According to oral tradition documented for several tribes of the Degiha branch of the Siouan language family, as well as initially sporadic accounts by Europeans — from the 16th and 17th century on — the Degiha tribes (Omaha, Ponca, Osage, Kansa, Quapaw) migrated from their ancestral homeland and reached their latest homelands some time probably between the 18th century and the beginning of the 19th century. There will have been certain time variations between tribes regarding their final locations. About the position of their ancestral homeland there appear to be two hypotheses: one sees it west of the Great Lakes, the other at the mouth of the Ohio River. Initially, the Degiha cognates seem to have been a single tribe, according to Ritter (2002) called arkansa or alkansa by the Illinois tribes. Another account apparently well-supported by linguistic evidence states the name of the ancestral tribe as hõʔgɑ or hãʔgɑ.
It is not known what circumstances dislocated the hãʔgɑ and made them change their habitat of woodland for the great plains - it was speculated that climate change might have played a role like the cold and dry period culminating around 1200 A.D. and ending around 1400 (the Little Ice Age).
Ritter relates that according to Ponca told history, the tribes travelled down the Ohio to the Mississippi. There they separated to the "downstream people" (which were the later Quapaw) and the "upstream people" (see the map). The greater group travelling upstream remained for some time in the area of today's St. Louis before they continued westwards and upstream along the Missouri to the mouth of the Osage River. There the next separation took place. "The Omaha and Ponca crossed the Missouri River and left the Osage and Kaw [Kansa, note by S.B.] behind." Ritter (2002: 275). They went north to the sacred pipestone quarries in Minnesota, but were driven away by Dakota and drifted south-west where they encountered further trouble with Dakotan tribes.
From the point of the separation from the Osage and Kansa the story related by Ritter becomes rather detailed, but only concerns the Omaha and Ponca, therefore I will create a separate post for the Omaha and Ponca migration history.
Ethnohistoric evidence and dating
"The earliest ethnohistoric data available on the Degihas involves the infamous expedition of Spanish conquistador Hernando DeSoto, who reportedly met the Quapaw on the lower Mississippi in 1541 (Fig. 3). Because the expedition specifically names the Quapaw it is widely assumed that the Quapaw were already 'alone,' placing the initial separation of the cognate tribes well before 1541." (Ritter 2002: 277)
|1541||Hernando deSoto||The Quapaw already separated from the other Degiha on the lower Mississippi.|
|1673||Louis Jolliet, Father Jacques Marquette||Omaha (and possibly Ponca) and Ioway on the Des Moines River.|
|1695||Pierre-Charles Le Sueur||The Omaha near the Missouri River, joined by the Ioways.|
|1701-1702||Le Sueur / [Mildred Mott Wedel]||The Omaha residing in a large village on the Big Sioux River. 1,200 Omaha families + 300 Ioway and Otoe families living at the site.|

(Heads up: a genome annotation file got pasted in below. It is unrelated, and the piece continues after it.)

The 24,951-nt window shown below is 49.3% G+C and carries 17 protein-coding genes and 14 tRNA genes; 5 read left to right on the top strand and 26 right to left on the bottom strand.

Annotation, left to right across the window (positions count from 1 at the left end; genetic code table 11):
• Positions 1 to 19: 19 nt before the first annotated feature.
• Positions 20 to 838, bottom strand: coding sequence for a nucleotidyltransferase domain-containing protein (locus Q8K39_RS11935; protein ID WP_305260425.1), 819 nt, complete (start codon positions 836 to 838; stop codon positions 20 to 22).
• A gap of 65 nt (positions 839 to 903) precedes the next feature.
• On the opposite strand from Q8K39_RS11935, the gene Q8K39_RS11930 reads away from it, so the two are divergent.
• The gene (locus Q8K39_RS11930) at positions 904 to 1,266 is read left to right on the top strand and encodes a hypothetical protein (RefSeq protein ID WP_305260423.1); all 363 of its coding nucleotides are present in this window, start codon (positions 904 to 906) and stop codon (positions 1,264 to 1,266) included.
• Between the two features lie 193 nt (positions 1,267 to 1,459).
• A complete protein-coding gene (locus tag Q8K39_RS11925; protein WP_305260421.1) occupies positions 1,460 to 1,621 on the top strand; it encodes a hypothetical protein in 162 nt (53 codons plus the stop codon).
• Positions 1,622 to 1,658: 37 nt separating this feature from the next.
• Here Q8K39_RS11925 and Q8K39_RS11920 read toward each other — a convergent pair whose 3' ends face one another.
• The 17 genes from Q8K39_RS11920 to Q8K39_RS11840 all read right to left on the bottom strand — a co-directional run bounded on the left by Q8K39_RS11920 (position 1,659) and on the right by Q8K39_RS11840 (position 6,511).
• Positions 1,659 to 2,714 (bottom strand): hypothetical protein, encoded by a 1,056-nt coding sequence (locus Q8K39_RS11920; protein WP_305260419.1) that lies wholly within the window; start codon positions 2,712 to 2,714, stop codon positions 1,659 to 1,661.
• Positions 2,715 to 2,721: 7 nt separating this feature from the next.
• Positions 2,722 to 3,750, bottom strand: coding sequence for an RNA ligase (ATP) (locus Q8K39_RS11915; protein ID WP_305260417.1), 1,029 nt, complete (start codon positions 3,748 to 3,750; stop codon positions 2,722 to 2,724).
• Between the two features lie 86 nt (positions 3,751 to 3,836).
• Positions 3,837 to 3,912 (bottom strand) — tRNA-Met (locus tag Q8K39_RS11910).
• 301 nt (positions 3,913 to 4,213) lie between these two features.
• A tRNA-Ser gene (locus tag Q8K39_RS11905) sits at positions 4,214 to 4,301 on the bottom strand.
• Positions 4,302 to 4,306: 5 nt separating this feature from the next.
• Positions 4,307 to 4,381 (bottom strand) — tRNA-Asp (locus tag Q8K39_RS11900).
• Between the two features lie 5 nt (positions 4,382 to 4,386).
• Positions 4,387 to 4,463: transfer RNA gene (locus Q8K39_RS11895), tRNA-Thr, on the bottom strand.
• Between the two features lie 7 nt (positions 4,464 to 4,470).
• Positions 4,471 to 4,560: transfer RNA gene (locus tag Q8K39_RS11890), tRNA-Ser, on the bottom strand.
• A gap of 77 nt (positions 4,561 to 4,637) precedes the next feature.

|1702/1703||Guillaume de l'Isle||Map placing the Omaha near the mouth of the Big Sioux River in north-western Iowa.|
|1718||Guillaume de l'Isle / [James Howard and Raymond Wood]||Map locating the Omaha near the Ioway north of the Missouri River ‒ probably the Big Sioux River. A separate group identified north as "Wandering Omaha". "Howard and Wood believe this last group was very likely the Ponca, which if true is the first recorded mention of the Ponca as a separate tribe by outside observers." (Ritter 2002: 278)|
|1720||[O'Shea and Ludwickson]||The Omaha established Bad Village on Bow Creek in northeastern Nebraska.|
|1750||[O'Shea and Ludwickson]||The first Ponca villages near the confluence of the Niobrara and Missouri Rivers.|
|1758||[O'Shea and Ludwickson]||Omaha population dropped by 800 vs. their number in the year 1700, which could be the roughly the number of Ponca who may have departed.|
|1786||[James Henri Howard]||A French map identified the Ponca on the Missouri River, near Ponca Creek and the Niobrara River.|
|1789/1793||Jean Baptiste Monier||Traded and lived with the Ponca. He was the first European who actually was in a Ponca settlement and left a written account.|
|1794||Jacques Clamorgan||Located the Ponca "on the bank of the Missouri about thirty leagues above the village of the Maha [Omaha] nation."|
|1794-1795||Jean Baptiste Trudeau||Opened a trading post that came to be known as the "Ponca House" on Ponca Creek near the Missouri.|
According to Ritter (2002: 279, based on Fletcher & LaFlesche 1911), "during their migration they used skin tents held in place by a circle of stones that was left in place when the tents were taken down. Some Omaha informants reported having seen the 'tent circles' east of the Missouri, but subsequent attempts to locate them in the early twentieth century were inconclusive."
The Blood Run and Rock Island archaeological sites are located about 16 kilometres (10 miles) south-east of Sioux Falls, South Dakota and some 64 km (40 miles) south-west of the sacred pipestone quarries. Archaeological evidence from the two sites indicates they may have been inhabited between 1500-1700 A.D., which coincides with ethnohistoric evidence, such that the Blood Run / Rock Island sites are probably at the site of the main Omaha/Ponca village from the 1690s to maybe 1714. (cf. Ritter 2002)